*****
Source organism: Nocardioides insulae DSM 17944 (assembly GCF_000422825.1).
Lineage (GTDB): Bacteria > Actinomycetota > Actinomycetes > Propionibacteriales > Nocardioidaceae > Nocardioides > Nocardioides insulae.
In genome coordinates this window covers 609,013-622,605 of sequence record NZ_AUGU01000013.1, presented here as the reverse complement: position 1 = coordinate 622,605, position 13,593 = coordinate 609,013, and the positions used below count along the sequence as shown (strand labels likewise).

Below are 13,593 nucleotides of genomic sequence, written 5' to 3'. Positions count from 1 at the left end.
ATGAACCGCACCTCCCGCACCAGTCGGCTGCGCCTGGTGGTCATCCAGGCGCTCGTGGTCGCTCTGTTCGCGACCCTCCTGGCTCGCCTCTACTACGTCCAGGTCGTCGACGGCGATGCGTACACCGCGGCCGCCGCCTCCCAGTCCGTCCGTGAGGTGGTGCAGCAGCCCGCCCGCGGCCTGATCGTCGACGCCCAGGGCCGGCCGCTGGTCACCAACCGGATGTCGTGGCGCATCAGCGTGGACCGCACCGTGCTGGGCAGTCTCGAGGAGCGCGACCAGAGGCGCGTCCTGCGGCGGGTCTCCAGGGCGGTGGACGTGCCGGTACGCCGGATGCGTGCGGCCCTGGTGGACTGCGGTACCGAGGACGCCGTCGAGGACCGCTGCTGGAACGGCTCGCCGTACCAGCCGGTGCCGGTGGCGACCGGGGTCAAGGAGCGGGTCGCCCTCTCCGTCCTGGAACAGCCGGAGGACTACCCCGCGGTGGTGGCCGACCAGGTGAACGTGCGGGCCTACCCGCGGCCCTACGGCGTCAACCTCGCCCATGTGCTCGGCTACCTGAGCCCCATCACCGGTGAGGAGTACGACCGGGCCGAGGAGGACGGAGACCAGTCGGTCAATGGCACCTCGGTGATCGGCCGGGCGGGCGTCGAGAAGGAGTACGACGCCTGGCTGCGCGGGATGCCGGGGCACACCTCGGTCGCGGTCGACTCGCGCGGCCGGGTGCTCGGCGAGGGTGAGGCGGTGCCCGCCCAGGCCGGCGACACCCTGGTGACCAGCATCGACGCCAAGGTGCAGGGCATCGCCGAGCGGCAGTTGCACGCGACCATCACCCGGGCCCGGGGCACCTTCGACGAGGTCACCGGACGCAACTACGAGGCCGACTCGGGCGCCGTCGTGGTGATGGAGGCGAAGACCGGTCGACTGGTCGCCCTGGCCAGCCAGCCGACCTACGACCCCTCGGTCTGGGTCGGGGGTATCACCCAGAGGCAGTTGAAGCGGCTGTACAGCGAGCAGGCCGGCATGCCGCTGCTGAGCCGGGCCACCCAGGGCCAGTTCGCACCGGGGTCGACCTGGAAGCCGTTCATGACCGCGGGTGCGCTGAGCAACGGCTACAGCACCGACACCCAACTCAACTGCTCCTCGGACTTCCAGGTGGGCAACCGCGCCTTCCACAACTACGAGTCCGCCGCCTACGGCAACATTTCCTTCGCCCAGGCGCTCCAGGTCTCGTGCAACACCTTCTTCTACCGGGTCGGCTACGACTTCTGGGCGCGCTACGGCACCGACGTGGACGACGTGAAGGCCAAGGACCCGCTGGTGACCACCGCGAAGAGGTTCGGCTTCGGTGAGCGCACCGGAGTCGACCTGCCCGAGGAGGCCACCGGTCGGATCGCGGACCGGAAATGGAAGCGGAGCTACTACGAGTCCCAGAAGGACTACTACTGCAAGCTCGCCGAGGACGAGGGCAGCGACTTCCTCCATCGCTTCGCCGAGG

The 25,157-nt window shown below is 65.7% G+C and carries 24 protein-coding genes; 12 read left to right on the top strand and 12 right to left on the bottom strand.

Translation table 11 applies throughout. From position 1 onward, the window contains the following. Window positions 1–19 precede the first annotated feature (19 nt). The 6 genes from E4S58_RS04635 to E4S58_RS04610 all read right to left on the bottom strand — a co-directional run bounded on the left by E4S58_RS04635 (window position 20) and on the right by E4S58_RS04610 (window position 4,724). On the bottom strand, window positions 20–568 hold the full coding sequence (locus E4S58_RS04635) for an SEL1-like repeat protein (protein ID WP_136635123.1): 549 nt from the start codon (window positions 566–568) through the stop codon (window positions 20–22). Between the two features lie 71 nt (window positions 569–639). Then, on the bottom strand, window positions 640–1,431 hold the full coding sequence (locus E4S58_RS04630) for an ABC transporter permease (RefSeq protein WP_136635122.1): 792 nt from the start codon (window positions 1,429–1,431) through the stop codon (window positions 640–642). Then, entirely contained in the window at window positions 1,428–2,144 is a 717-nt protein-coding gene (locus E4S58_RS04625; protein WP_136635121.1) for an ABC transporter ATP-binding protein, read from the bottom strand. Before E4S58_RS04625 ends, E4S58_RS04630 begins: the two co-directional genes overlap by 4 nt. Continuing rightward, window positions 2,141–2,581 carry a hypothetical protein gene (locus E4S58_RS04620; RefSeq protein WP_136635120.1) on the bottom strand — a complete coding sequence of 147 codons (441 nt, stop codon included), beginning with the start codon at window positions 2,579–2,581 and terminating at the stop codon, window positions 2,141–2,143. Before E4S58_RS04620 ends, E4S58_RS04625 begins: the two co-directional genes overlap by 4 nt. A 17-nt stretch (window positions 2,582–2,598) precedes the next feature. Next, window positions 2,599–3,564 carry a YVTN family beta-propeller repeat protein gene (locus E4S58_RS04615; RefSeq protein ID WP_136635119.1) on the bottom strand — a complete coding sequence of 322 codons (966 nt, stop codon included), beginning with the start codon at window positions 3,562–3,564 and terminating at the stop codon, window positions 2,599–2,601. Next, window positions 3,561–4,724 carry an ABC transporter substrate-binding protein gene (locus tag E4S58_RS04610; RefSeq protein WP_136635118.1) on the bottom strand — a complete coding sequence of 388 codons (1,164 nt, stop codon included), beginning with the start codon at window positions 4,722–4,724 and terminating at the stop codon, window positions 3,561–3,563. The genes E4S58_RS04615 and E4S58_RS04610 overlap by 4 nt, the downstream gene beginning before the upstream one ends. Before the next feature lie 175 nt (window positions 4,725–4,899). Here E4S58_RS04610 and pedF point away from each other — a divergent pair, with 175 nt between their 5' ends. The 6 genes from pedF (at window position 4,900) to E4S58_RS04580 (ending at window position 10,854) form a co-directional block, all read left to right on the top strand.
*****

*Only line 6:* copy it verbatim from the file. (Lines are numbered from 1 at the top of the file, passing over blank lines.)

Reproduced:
The 25,157-nt window shown below is 65.7% G+C and carries 24 protein-coding genes; 12 read left to right on the top strand and 12 right to left on the bottom strand.